There has been a steady increase in the overall customer acquisition costs for B2B as well as B2C companies and it has risen almost 50% over the last five years. Also, existing customers are 50% more likely to try new products and spend 31% more than the new ones. These statistics emphasize the importance of retention marketing and maintaining a strong customer relationship.
While there are several marketing channels available for the modern marketer to retain the existing customers, an email goes a long way in retention marketing because it facilitates personalized communication with the customers. Marketers can send out more relevant messages to customers through emails, thereby increasing the likelihood of conversions.
That said, let’s delve deeper into how to use retention marketing in your emails.
To start with retention email marketing, you should learn about your customers and their buying patterns, at first. Identify the way in which they interact with your products or services while browsing through your store to segment the lists.
Prepare segmented lists based on the demographics, geographical location, and purchase history.
For example: Did the customer use a coupon for their last purchase? Offer a coupon code to this segment.
Similarly, you should keep tabs on your highest-value customers and incentivize them with an exclusive VIP offer to reinforce loyalty and encourage them to purchase again.
Whenever you send an email to the existing customer, it is most likely that you know basic details about the customer and the past purchases. In addition to using first name personalization, you should also use details like past purchases and kind of products purchased. Let’s say a customer has purchased a mobile phone from your e-commerce store. You can send out mobile accessories as product recommendations to these customers.
Take a look at this email by International Military Antiques.
They send a coupon code along with stuff to buy for the next time. Now, that’s quite a personalized experience for the buyer.
If you are a marketer in the service-based industry, you would surely be having a good number of customers who are still using the free version of your services. You should send a periodic email that talks about how the customer has used your services in the past few days. It reflects that you care for the customer’s success.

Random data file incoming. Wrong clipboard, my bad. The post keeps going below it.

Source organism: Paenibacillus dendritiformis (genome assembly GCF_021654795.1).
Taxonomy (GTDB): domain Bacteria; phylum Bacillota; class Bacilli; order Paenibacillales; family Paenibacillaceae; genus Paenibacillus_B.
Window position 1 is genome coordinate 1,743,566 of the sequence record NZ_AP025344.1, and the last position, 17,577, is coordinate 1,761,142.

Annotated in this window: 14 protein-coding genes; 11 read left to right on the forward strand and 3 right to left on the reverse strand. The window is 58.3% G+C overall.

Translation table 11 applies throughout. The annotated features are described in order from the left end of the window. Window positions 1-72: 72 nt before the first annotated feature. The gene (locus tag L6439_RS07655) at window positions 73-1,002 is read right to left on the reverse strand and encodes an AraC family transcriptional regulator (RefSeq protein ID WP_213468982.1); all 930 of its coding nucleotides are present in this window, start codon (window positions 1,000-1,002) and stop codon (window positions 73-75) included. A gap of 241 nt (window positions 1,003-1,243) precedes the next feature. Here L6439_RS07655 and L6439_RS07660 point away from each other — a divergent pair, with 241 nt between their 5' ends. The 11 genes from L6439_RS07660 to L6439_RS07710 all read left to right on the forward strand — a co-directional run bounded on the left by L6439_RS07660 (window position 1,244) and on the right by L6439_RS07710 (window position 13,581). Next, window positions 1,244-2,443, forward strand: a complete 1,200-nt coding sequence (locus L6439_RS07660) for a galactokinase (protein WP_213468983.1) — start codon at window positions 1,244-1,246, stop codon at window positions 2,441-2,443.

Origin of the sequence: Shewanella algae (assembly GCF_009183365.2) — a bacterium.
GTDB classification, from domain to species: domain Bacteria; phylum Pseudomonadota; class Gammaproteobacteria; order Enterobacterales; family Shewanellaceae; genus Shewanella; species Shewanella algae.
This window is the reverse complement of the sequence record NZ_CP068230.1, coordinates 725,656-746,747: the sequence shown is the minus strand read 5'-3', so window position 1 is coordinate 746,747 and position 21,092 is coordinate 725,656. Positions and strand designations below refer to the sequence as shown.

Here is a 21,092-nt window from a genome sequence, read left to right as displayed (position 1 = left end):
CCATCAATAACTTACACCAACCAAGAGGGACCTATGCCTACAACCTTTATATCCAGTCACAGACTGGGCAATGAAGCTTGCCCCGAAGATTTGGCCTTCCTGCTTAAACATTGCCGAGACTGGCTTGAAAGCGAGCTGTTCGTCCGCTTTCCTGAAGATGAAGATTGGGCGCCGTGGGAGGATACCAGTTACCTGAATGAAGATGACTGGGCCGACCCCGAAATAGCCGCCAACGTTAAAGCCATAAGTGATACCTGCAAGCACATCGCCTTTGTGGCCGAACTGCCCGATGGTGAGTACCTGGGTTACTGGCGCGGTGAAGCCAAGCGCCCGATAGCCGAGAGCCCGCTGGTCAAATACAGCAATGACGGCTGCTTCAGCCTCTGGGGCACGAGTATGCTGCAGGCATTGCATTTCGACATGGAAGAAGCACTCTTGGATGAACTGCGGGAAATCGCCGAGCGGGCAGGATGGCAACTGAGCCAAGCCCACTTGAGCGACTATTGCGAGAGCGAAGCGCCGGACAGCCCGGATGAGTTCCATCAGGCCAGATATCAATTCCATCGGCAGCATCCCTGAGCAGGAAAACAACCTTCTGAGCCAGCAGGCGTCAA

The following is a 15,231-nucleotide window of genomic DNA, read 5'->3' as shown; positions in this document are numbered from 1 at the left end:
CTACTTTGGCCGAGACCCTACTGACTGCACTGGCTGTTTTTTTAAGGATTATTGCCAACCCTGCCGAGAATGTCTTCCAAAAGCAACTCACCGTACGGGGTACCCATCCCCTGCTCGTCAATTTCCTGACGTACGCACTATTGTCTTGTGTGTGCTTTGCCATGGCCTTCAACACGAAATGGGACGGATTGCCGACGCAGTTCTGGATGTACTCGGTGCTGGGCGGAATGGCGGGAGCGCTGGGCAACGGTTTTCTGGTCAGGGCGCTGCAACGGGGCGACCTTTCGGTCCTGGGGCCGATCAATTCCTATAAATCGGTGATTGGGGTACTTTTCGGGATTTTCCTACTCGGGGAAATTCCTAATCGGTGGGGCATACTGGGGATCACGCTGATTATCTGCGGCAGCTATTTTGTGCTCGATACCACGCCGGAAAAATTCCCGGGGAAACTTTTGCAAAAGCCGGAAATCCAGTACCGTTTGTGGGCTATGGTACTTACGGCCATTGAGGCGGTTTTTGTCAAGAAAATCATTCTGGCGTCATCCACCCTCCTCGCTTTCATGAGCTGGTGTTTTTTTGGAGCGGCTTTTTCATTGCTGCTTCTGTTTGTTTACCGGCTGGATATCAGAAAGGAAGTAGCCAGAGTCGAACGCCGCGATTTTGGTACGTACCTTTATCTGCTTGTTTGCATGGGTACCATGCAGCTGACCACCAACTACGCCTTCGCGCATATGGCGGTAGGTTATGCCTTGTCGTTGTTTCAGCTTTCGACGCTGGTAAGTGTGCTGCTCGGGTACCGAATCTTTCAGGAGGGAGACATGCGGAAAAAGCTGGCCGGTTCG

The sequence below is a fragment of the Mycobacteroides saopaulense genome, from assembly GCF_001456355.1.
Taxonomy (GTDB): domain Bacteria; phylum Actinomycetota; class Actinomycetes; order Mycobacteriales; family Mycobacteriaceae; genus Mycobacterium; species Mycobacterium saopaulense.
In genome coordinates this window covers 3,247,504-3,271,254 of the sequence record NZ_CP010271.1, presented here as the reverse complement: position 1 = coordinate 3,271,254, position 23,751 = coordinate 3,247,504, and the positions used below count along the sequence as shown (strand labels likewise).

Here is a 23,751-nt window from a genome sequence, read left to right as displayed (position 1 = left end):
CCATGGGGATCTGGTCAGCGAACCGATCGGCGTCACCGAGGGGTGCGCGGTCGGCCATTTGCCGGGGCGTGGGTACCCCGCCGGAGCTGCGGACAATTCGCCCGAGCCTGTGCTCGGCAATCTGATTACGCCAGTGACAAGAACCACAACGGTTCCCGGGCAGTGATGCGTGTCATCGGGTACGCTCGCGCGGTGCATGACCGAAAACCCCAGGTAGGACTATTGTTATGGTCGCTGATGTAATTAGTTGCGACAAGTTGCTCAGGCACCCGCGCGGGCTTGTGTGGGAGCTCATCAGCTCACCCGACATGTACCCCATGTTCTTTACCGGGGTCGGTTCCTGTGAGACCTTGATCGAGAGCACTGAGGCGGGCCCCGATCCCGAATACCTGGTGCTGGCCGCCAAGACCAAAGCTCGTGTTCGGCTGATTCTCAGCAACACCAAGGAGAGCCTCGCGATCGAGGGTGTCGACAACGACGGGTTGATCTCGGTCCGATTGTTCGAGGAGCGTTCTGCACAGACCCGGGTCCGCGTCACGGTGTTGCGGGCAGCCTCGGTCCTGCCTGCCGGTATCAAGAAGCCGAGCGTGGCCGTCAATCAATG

Grammarly sends out a weekly progress report to let the users know how productive they have been. They share the activity metrics in this email and subtly promote their premium services. Also, take note of the header image that celebrates the user’s success by showcasing his or her achievement. It builds your brand reputation as a thoughtful brand and keeps you at the top of their brand. No wonder, Grammarly grew its way to 6.9 million daily active users by 2017.
In 2018, 74.58% of online retail orders got abandoned. There are several reasons for cart abandonment which includes a complicated checkout process, hidden charges, security concerns, and technical issues to name a few. Cart recovery emails come into the picture here as they remind the customers about the abandoned product and encourage them to complete the purchase.
See how ASICS sends a series of compelling cart abandonment emails to bring back the cart abandoner. In the second email of the series, they have even showcased their bestsellers to convince the customer to complete the purchase.
You can even ask the customer if they need any help with placing the order and learn what’s holding them back. This will instill a sense of trust in them and motivate them to buy from you.
Here’s an example from Peel. See how they have asked the customers to get in touch if they have any questions and prompted them to “return to the cart” through a clear CTA.Source: Really Good Emails
Another idea is to create a sense of urgency in your cart abandonment emails. BOOM by Cindy Joseph does it quite well by writing an engaging text that reflects the scarcity of the products.